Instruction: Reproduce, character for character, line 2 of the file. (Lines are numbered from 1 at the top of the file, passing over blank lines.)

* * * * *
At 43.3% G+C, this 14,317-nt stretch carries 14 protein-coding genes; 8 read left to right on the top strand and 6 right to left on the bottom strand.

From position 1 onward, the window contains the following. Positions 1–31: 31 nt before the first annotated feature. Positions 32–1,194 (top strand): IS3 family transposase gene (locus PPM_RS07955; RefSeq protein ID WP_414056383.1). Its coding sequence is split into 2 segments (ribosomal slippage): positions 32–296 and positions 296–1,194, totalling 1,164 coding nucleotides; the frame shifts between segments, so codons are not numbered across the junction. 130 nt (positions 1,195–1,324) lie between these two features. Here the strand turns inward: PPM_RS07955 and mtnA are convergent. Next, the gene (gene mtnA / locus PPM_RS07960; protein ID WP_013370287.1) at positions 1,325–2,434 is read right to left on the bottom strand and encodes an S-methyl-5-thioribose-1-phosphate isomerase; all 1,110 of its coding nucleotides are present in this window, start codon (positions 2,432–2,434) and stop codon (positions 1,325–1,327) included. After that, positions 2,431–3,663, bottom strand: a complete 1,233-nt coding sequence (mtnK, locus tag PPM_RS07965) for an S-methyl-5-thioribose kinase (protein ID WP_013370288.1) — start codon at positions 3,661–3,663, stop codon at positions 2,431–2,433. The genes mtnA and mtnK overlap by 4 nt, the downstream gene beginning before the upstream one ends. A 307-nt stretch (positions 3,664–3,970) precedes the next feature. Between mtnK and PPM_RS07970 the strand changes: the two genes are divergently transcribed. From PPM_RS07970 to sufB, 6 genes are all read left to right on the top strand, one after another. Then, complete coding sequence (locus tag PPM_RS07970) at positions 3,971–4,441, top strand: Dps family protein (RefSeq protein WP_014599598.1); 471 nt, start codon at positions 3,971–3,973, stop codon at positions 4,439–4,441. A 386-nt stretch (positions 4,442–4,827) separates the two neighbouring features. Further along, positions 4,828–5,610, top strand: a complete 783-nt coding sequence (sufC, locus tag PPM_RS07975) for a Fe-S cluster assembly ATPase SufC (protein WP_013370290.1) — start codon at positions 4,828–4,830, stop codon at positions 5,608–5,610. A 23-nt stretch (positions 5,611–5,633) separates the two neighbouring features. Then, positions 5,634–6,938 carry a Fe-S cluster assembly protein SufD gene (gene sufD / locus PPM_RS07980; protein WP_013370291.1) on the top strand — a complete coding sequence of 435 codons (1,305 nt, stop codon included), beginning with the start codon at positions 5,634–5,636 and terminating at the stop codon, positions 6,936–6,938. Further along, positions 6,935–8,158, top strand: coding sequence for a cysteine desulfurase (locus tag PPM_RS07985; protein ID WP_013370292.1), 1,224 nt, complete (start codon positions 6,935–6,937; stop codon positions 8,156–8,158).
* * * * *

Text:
From position 1 onward, the window contains the following. Positions 1–31: 31 nt before the first annotated feature. Positions 32–1,194 (top strand): IS3 family transposase gene (locus PPM_RS07955; RefSeq protein ID WP_414056383.1). Its coding sequence is split into 2 segments (ribosomal slippage): positions 32–296 and positions 296–1,194, totalling 1,164 coding nucleotides; the frame shifts between segments, so codons are not numbered across the junction. 130 nt (positions 1,195–1,324) lie between these two features. Here the strand turns inward: PPM_RS07955 and mtnA are convergent. Next, the gene (gene mtnA / locus PPM_RS07960; protein ID WP_013370287.1) at positions 1,325–2,434 is read right to left on the bottom strand and encodes an S-methyl-5-thioribose-1-phosphate isomerase; all 1,110 of its coding nucleotides are present in this window, start codon (positions 2,432–2,434) and stop codon (positions 1,325–1,327) included. After that, positions 2,431–3,663, bottom strand: a complete 1,233-nt coding sequence (mtnK, locus tag PPM_RS07965) for an S-methyl-5-thioribose kinase (protein ID WP_013370288.1) — start codon at positions 3,661–3,663, stop codon at positions 2,431–2,433. The genes mtnA and mtnK overlap by 4 nt, the downstream gene beginning before the upstream one ends. A 307-nt stretch (positions 3,664–3,970) precedes the next feature. Between mtnK and PPM_RS07970 the strand changes: the two genes are divergently transcribed. From PPM_RS07970 to sufB, 6 genes are all read left to right on the top strand, one after another. Then, complete coding sequence (locus tag PPM_RS07970) at positions 3,971–4,441, top strand: Dps family protein (RefSeq protein WP_014599598.1); 471 nt, start codon at positions 3,971–3,973, stop codon at positions 4,439–4,441. A 386-nt stretch (positions 4,442–4,827) separates the two neighbouring features. Further along, positions 4,828–5,610, top strand: a complete 783-nt coding sequence (sufC, locus tag PPM_RS07975) for a Fe-S cluster assembly ATPase SufC (protein WP_013370290.1) — start codon at positions 4,828–4,830, stop codon at positions 5,608–5,610. A 23-nt stretch (positions 5,611–5,633) separates the two neighbouring features. Then, positions 5,634–6,938 carry a Fe-S cluster assembly protein SufD gene (gene sufD / locus PPM_RS07980; protein WP_013370291.1) on the top strand — a complete coding sequence of 435 codons (1,305 nt, stop codon included), beginning with the start codon at positions 5,634–5,636 and terminating at the stop codon, positions 6,936–6,938. Further along, positions 6,935–8,158, top strand: coding sequence for a cysteine desulfurase (locus tag PPM_RS07985; protein ID WP_013370292.1), 1,224 nt, complete (start codon positions 6,935–6,937; stop codon positions 8,156–8,158).